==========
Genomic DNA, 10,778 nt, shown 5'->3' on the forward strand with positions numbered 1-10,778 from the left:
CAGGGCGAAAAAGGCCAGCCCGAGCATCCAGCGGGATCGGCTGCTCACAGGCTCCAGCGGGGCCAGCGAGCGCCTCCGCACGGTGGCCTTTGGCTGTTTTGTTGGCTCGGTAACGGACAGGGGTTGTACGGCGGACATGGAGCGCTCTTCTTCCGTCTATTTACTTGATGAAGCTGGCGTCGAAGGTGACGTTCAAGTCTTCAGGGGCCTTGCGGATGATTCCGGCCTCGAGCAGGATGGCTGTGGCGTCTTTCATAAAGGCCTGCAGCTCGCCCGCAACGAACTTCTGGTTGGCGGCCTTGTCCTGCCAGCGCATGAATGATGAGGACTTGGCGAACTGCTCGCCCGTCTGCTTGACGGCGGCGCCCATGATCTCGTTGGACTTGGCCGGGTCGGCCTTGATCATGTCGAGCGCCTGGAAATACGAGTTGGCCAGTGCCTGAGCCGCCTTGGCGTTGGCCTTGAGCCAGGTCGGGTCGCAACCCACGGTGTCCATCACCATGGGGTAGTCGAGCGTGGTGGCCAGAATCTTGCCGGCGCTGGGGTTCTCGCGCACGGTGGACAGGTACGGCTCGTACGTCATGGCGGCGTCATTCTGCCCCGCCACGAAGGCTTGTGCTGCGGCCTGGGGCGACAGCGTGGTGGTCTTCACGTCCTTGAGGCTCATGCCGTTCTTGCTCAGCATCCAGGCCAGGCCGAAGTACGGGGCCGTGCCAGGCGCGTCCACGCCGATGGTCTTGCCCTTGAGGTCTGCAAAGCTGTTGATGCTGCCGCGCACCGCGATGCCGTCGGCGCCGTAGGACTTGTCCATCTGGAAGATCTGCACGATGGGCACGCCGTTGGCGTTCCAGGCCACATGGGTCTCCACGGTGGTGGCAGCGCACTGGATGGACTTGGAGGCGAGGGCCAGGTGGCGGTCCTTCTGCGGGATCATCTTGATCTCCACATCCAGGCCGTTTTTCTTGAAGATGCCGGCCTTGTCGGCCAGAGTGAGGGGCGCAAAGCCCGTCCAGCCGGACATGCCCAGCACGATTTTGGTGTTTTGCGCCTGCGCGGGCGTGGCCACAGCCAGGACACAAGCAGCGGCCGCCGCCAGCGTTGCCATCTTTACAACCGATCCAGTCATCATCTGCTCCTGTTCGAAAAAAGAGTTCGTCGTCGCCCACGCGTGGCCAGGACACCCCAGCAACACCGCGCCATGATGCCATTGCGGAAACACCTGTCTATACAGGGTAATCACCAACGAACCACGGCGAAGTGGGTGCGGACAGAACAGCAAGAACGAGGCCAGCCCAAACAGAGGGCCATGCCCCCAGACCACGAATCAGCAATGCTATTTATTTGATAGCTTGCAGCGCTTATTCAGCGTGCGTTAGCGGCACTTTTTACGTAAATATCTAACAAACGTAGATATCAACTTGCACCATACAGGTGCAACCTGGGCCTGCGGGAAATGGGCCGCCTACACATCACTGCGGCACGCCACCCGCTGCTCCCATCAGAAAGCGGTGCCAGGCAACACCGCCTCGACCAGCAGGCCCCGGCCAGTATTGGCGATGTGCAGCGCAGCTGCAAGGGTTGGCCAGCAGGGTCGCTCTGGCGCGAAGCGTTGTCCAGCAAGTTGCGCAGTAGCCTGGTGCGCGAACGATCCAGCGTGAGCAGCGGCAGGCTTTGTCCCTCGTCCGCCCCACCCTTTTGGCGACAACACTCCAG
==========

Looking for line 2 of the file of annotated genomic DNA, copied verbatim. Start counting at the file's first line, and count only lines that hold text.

CAGGGCGAAAAAGGCCAGCCCGAGCATCCAGCGGGATCGGCTGCTCACAGGCTCCAGCGGGGCCAGCGAGCGCCTCCGCACGGTGGCCTTTGGCTGTTTTGTTGGCTCGGTAACGGACAGGGGTTGTACGGCGGACATGGAGCGCTCTTCTTCCGTCTATTTACTTGATGAAGCTGGCGTCGAAGGTGACGTTCAAGTCTTCAGGGGCCTTGCGGATGATTCCGGCCTCGAGCAGGATGGCTGTGGCGTCTTTCATAAAGGCCTGCAGCTCGCCCGCAACGAACTTCTGGTTGGCGGCCTTGTCCTGCCAGCGCATGAATGATGAGGACTTGGCGAACTGCTCGCCCGTCTGCTTGACGGCGGCGCCCATGATCTCGTTGGACTTGGCCGGGTCGGCCTTGATCATGTCGAGCGCCTGGAAATACGAGTTGGCCAGTGCCTGAGCCGCCTTGGCGTTGGCCTTGAGCCAGGTCGGGTCGCAACCCACGGTGTCCATCACCATGGGGTAGTCGAGCGTGGTGGCCAGAATCTTGCCGGCGCTGGGGTTCTCGCGCACGGTGGACAGGTACGGCTCGTACGTCATGGCGGCGTCATTCTGCCCCGCCACGAAGGCTTGTGCTGCGGCCTGGGGCGACAGCGTGGTGGTCTTCACGTCCTTGAGGCTCATGCCGTTCTTGCTCAGCATCCAGGCCAGGCCGAAGTACGGGGCCGTGCCAGGCGCGTCCACGCCGATGGTCTTGCCCTTGAGGTCTGCAAAGCTGTTGATGCTGCCGCGCACCGCGATGCCGTCGGCGCCGTAGGACTTGTCCATCTGGAAGATCTGCACGATGGGCACGCCGTTGGCGTTCCAGGCCACATGGGTCTCCACGGTGGTGGCAGCGCACTGGATGGACTTGGAGGCGAGGGCCAGGTGGCGGTCCTTCTGCGGGATCATCTTGATCTCCACATCCAGGCCGTTTTTCTTGAAGATGCCGGCCTTGTCGGCCAGAGTGAGGGGCGCAAAGCCCGTCCAGCCGGACATGCCCAGCACGATTTTGGTGTTTTGCGCCTGCGCGGGCGTGGCCACAGCCAGGACACAAGCAGCGGCCGCCGCCAGCGTTGCCATCTTTACAACCGATCCAGTCATCATCTGCTCCTGTTCGAAAAAAGAGTTCGTCGTCGCCCACGCGTGGCCAGGACACCCCAGCAACACCGCGCCATGATGCCATTGCGGAAACACCTGTCTATACAGGGTAATCACCAACGAACCACGGCGAAGTGGGTGCGGACAGAACAGCAAGAACGAGGCCAGCCCAAACAGAGGGCCATGCCCCCAGACCACGAATCAGCAATGCTATTTATTTGATAGCTTGCAGCGCTTATTCAGCGTGCGTTAGCGGCACTTTTTACGTAAATATCTAACAAACGTAGATATCAACTTGCACCATACAGGTGCAACCTGGGCCTGCGGGAAATGGGCCGCCTACACATCACTGCGGCACGCCACCCGCTGCTCCCATCAGAAAGCGGTGCCAGGCAACACCGCCTCGACCAGCAGGCCCCGGCCAGTATTGGCGATGTGCAGCGCAGCTGCAAGGGTTGGCCAGCAGGGTCGCTCTGGCGCGAAGCGTTGTCCAGCAAGTTGCGCAGTAGCCTGGTGCGCGAACGATCCAGCGTGAGCAGCGGCAGGCTTTGTCCCTCGTCCGCCCCACCCTTTTGGCGACAACACTCCAG